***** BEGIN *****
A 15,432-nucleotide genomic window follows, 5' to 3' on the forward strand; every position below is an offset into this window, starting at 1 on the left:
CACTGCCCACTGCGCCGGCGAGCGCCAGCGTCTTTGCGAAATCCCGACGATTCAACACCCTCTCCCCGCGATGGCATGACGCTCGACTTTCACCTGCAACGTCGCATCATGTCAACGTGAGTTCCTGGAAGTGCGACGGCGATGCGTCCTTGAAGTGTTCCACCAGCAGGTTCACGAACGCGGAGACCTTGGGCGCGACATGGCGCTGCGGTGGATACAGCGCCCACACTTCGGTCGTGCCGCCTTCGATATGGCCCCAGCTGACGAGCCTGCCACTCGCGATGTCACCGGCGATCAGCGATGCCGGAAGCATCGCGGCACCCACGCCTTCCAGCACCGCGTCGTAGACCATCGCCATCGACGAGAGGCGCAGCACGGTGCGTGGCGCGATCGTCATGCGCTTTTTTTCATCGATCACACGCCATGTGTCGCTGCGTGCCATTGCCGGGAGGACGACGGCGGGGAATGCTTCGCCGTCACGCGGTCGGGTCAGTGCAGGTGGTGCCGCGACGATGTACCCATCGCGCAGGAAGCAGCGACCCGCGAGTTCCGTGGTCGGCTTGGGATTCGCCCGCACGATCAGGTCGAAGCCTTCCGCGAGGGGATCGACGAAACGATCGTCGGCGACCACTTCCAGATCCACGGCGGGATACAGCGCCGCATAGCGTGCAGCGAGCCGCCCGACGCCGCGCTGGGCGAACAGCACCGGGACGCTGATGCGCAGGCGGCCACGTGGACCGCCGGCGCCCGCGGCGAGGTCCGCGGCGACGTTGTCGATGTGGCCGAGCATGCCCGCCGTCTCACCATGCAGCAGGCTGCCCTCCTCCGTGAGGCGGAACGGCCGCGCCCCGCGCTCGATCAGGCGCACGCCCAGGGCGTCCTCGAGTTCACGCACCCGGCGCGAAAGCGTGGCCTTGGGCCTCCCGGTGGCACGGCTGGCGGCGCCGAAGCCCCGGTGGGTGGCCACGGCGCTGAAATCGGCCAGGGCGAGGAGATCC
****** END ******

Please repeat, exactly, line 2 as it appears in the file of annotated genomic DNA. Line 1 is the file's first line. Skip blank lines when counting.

CACTGCCCACTGCGCCGGCGAGCGCCAGCGTCTTTGCGAAATCCCGACGATTCAACACCCTCTCCCCGCGATGGCATGACGCTCGACTTTCACCTGCAACGTCGCATCATGTCAACGTGAGTTCCTGGAAGTGCGACGGCGATGCGTCCTTGAAGTGTTCCACCAGCAGGTTCACGAACGCGGAGACCTTGGGCGCGACATGGCGCTGCGGTGGATACAGCGCCCACACTTCGGTCGTGCCGCCTTCGATATGGCCCCAGCTGACGAGCCTGCCACTCGCGATGTCACCGGCGATCAGCGATGCCGGAAGCATCGCGGCACCCACGCCTTCCAGCACCGCGTCGTAGACCATCGCCATCGACGAGAGGCGCAGCACGGTGCGTGGCGCGATCGTCATGCGCTTTTTTTCATCGATCACACGCCATGTGTCGCTGCGTGCCATTGCCGGGAGGACGACGGCGGGGAATGCTTCGCCGTCACGCGGTCGGGTCAGTGCAGGTGGTGCCGCGACGATGTACCCATCGCGCAGGAAGCAGCGACCCGCGAGTTCCGTGGTCGGCTTGGGATTCGCCCGCACGATCAGGTCGAAGCCTTCCGCGAGGGGATCGACGAAACGATCGTCGGCGACCACTTCCAGATCCACGGCGGGATACAGCGCCGCATAGCGTGCAGCGAGCCGCCCGACGCCGCGCTGGGCGAACAGCACCGGGACGCTGATGCGCAGGCGGCCACGTGGACCGCCGGCGCCCGCGGCGAGGTCCGCGGCGACGTTGTCGATGTGGCCGAGCATGCCCGCCGTCTCACCATGCAGCAGGCTGCCCTCCTCCGTGAGGCGGAACGGCCGCGCCCCGCGCTCGATCAGGCGCACGCCCAGGGCGTCCTCGAGTTCACGCACCCGGCGCGAAAGCGTGGCCTTGGGCCTCCCGGTGGCACGGCTGGCGGCGCCGAAGCCCCGGTGGGTGGCCACGGCGCTGAAATCGGCCAGGGCGAGGAGATCC